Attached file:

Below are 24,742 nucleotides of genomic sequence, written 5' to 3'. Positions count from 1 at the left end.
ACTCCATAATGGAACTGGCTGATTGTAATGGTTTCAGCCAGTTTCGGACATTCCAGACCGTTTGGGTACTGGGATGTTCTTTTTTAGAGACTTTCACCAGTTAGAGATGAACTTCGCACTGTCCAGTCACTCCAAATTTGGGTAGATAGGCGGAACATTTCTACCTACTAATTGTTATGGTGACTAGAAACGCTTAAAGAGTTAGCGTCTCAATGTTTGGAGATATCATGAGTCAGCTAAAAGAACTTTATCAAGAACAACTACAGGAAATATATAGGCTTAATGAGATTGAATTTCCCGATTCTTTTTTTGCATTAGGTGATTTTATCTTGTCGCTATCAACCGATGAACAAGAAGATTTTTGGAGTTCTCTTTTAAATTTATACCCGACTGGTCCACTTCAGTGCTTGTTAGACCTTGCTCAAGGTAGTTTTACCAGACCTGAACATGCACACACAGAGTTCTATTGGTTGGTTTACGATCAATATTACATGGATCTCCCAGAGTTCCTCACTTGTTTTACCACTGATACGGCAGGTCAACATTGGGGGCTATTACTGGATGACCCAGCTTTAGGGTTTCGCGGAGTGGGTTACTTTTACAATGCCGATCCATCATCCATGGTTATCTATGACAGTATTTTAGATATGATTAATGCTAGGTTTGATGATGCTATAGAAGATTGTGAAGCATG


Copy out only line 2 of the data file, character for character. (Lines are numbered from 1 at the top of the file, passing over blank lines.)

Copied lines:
ACTCCATAATGGAACTGGCTGATTGTAATGGTTTCAGCCAGTTTCGGACATTCCAGACCGTTTGGGTACTGGGATGTTCTTTTTTAGAGACTTTCACCAGTTAGAGATGAACTTCGCACTGTCCAGTCACTCCAAATTTGGGTAGATAGGCGGAACATTTCTACCTACTAATTGTTATGGTGACTAGAAACGCTTAAAGAGTTAGCGTCTCAATGTTTGGAGATATCATGAGTCAGCTAAAAGAACTTTATCAAGAACAACTACAGGAAATATATAGGCTTAATGAGATTGAATTTCCCGATTCTTTTTTTGCATTAGGTGATTTTATCTTGTCGCTATCAACCGATGAACAAGAAGATTTTTGGAGTTCTCTTTTAAATTTATACCCGACTGGTCCACTTCAGTGCTTGTTAGACCTTGCTCAAGGTAGTTTTACCAGACCTGAACATGCACACACAGAGTTCTATTGGTTGGTTTACGATCAATATTACATGGATCTCCCAGAGTTCCTCACTTGTTTTACCACTGATACGGCAGGTCAACATTGGGGGCTATTACTGGATGACCCAGCTTTAGGGTTTCGCGGAGTGGGTTACTTTTACAATGCCGATCCATCATCCATGGTTATCTATGACAGTATTTTAGATATGATTAATGCTAGGTTTGATGATGCTATAGAAGATTGTGAAGCATG